|For a conference session on IP and|
business, held in the Gold Ballroom,
what could be a better symbol?
Moderator Jack Ellis, Asia editor, Intellectual Asset Management, opened the session by apologising for the loss of Erin-Michael Gill, CEO, Synthos Technologies, who was billed to speak, and then introducing Gerard Eldering (InnovateTech Ventures). Gerard's company has been involved in the launch of 17 start-up companies. Five have failed (three through lack of funding during the recession), while the other 12 are still going strong. Less than one percent of high tech companies actually get venture capital support. Some don't need it or manage without it -- and almost all don't understand patents very well, he added. Most start-ups are "IP-ignorant" and don't think heavily about patents; even if they know about patents, the building of a patent/IP portfolio tends to lurk at the back of their minds. Other start-ups are "IP-crazy" and are so focused on their patent filing that market research and product development get left behind and their capital is absorbed in patent filing.
Speaking in general terms, Gerard indicated that the number of start-ups that successfully emerge from the university sector is relatively low when compared with the large number of patents filed, maybe around 250 start-ups a year. Few if any emerge with the profile of the "ideal start-up", with a good balance in terms of time, effort and commitment in furthering their research, developing products and protecting their IP. The emergence of a start-up creates a good opportunity space in which support can be offered.
|Recruitment is still competitive, but a bit|
less controversial than it used to be ...
- IP creation: technical skill, knowledge of the technical field of application
- IP commercialisation: business development and people skills
- Litigation: this does not exclude people skills
- IP policy and standards: this includes an ability to deal with regulatory issues.
Promising to keep us all awake, Michael Gulliford (Founder and managing principal, Soryn IP Group) told us how he left legal practice to found an IP management company, implementing patent management strategies for the today's ever-changing world. What does it take to succeed today, he asked. The answers are as follows:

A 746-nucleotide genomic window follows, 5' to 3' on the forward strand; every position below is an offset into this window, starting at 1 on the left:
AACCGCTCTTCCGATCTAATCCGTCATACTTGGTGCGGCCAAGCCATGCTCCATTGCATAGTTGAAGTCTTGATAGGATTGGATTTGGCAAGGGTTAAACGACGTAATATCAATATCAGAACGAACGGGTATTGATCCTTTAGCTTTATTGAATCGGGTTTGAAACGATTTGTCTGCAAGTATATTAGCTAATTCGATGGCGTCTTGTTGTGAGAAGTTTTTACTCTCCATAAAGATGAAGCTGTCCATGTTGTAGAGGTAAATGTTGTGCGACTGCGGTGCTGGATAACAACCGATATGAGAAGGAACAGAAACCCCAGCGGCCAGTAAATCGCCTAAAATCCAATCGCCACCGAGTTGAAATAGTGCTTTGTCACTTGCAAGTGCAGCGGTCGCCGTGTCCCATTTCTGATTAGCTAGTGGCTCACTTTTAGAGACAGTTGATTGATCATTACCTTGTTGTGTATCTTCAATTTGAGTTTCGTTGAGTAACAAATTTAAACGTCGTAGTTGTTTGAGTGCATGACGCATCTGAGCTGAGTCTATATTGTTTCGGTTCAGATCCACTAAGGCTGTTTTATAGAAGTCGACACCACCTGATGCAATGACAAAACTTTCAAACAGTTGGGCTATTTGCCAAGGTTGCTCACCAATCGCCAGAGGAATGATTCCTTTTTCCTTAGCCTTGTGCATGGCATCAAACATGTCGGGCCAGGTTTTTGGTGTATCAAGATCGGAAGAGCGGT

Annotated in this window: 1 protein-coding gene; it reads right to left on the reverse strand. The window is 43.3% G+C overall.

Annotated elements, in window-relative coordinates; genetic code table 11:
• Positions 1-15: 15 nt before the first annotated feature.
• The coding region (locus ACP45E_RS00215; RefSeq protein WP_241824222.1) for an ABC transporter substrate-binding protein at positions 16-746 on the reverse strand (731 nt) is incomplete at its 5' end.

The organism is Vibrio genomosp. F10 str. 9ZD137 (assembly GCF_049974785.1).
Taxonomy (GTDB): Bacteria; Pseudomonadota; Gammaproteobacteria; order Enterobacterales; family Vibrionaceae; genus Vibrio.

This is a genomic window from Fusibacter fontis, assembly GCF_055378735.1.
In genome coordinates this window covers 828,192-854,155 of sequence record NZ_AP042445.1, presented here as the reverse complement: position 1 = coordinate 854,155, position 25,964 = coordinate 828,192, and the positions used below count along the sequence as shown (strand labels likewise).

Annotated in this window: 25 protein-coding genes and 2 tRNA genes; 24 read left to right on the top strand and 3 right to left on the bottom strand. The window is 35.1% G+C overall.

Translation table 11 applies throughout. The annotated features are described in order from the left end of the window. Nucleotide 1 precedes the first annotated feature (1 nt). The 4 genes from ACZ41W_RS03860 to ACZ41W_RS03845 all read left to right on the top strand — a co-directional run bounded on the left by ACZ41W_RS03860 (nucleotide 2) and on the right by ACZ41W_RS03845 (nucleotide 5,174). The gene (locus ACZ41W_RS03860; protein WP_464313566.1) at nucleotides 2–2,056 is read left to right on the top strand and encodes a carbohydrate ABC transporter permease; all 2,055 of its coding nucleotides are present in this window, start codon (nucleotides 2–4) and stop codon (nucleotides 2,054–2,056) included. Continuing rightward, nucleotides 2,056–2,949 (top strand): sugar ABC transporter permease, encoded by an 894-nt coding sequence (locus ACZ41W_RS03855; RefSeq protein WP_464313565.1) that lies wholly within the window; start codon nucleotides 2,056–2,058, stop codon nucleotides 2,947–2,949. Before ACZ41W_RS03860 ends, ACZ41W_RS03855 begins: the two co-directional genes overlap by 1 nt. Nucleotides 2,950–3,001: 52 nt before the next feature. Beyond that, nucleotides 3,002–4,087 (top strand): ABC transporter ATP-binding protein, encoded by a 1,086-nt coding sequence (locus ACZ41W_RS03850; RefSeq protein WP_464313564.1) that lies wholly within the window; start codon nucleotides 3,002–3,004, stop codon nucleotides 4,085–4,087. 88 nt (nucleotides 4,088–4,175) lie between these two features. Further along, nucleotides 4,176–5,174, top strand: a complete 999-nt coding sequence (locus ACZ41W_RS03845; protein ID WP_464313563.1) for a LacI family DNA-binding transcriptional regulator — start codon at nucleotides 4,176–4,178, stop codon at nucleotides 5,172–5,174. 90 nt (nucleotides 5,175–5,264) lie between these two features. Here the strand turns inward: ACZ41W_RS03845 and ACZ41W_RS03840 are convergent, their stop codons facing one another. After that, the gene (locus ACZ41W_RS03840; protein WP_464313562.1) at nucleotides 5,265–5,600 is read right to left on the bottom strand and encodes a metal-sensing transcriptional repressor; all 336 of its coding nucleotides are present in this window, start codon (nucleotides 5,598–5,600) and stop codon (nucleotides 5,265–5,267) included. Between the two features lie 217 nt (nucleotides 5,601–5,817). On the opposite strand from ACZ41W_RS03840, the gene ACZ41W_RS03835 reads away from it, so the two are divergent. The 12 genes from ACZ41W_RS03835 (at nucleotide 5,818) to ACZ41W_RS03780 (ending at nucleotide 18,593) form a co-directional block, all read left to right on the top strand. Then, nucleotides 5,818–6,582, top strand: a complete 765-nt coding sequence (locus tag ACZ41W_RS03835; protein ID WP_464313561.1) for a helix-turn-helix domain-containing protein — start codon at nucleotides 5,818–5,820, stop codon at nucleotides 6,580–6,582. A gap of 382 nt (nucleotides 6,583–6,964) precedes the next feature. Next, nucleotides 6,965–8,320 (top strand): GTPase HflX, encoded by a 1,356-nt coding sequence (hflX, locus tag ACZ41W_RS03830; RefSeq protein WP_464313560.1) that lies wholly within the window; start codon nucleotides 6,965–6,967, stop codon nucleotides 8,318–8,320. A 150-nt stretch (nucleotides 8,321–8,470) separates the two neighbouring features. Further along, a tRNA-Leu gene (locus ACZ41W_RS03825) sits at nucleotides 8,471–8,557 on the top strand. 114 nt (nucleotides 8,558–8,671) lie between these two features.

|Alternative fee structures|
are attractive for clients,
but not always for lawyers
- Sound portfolio construction: portfolios mustn't be allowed to take on a life of their own. It's important for businesses to make sure that their patents protect their own technology. Often a company's interesting IP doesn't fit its actual activity, but good tangential ideas from the technical staff should be monitored and evaluated. It's helpful to know where your IP lies in relation to your competitors' activities and how much you are spending on it. A realistic balance should be struck between quality and quantity in a patent portfolio;
- Sound portfolio management: selling, licensing and litigation are the three ways of gaining value from one's IP. 99% of patents on sale are of little interest to anyone, and friendly licensing is rarely an option for smaller entities. In today's environment it's very tough, especially for small software companies. Are there alternatives to sale, licensing and litigation? IP-based debt financing is one; royalty monetisation (ie selling royalty streams) is another;
- Building the right team: small companies will need the input of (i) IP strategists, (ii) entrepreneurial counsel [ie happy to accept contingency fees or "alternative fee structures", if "happy" is the right word ...] and (iiii) financial partners/litigation funders. The size of settlements is contentious here, since low settlements and licensing deals, bad litigation finance deals and poor lump-sum settlements can have long-term adverse consequences.